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Judicial Branch, State of New Hampshire

Laura Kiernan
Communications Director
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Overview of Justice Duggan's decisions
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Senior Associate Justice James Duggan Announces Retirement

Former public defender will leave the Supreme Court in January after 11 years


CONCORD, October 4, 2011—Senior Associate Supreme Court Justice James E. Duggan, who joined the New Hampshire Supreme Court in 2001 after a long career as a public defender and law school professor, announced today that he will retire on January 13, 2012.

Duggan, 69, started the public defender office in Manchester more than 30 years ago and went on to become the state's chief appellate defender, representing hundreds of indigent defendants on their appeal to the New Hampshire Supreme Court. At the same time, he was a law professor at what was then known as Franklin Pierce Law Center, now the University of New Hampshire School of Law, where he taught and mentored students seeking careers in public service. His move from the law school classroom and his position as chief appellate defender to a seat as a Supreme Court justice was unprecedented in the state's legal community. At the time, Duggan said he had not expected the nomination and was grateful to then Gov. Jeanne Shaheen for having the "political courage" to nominate a lawyer outside the mainstream of traditional practice whose career had focused on access to justice for the poor, and teaching.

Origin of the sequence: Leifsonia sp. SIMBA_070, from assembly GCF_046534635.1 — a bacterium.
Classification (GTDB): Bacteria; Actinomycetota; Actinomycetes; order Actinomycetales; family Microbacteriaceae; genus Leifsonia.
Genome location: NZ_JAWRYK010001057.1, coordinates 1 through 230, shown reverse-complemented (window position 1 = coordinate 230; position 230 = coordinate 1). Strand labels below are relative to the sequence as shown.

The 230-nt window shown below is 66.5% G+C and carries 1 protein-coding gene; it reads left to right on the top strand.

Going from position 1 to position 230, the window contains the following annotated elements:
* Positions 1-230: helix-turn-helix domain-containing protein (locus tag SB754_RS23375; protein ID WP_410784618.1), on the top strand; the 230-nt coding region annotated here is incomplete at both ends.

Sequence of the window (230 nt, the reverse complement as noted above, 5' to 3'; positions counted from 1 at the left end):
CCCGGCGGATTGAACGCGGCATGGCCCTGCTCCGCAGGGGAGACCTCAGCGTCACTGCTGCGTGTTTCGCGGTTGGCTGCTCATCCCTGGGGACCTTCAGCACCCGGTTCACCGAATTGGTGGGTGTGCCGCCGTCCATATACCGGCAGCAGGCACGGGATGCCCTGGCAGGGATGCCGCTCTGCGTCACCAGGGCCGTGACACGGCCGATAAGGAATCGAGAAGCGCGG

New Hampshire Supreme Court Chief Justice Linda Stewart Dalianis today described Duggan, whom she has known for more than 20 years, as a "strong, thoughtful presence on the court, who has brought intellectual rigor to all of our discussions about the law."

"My colleagues and I will miss his steady, quiet approach to developing the jurisprudence of New Hampshire; but, even more, we will miss his humor, his decency and his friendship," Dalianis said, "We all wish him well."

In a letter to Gov. John Lynch delivered today, Duggan noted that under the state constitution his term on the Supreme Court expires in August 2012, when he turns 70-years old. He said for personal reasons, he and his family had decided over the summer that he would step down in January.

"Serving as a justice of the Supreme Court has been an exceptionally remarkable experience and an unparalleled opportunity to advance the rule of law and serve the citizens of New Hampshire," Duggan said in his letter to the Governor.

Duggan was the first nominee to the state's highest court recommended for the position by the Judicial Selection Commission, established by Shaheen, which independently screens applicants for judicial appointments and then makes recommendations to the Governor. In announcing Duggan's nomination, Shaheen's office said the Selection Commission cited what they described as Duggan's "unusual combination of scholarliness and pragmatism…" and his "ability to work tirelessly, wisely and courageously for the people of New Hampshire."

During his years on the Supreme Court, Duggan continued to work for equal access to justice for the poor. He serves as chair of the Supreme Court Access to Justice Commission which was established in 2007 to develop and coordinate the state's existing programs for delivering low cost legal services. From 2008-2011, he was a member of the American Bar Association's Standing Committee on Legal Aid and Indigent Defendants, which leads a nationwide effort to increase access to justice.

Duggan, whose parents were both school teachers, is a native of Laconia. He graduated from Georgetown University in Washington DC and then served with the Peace Corps in Togo, West Africa. After graduation from Georgetown Law Center, Duggan was a staff lawyer for the Public Defender Service in Washington and later worked with Micronesian Legal Services in Saipan before returning to New Hampshire in 1974 to start the public defender office in Manchester.


Overview of Justice Duggan's decisions
Professional Background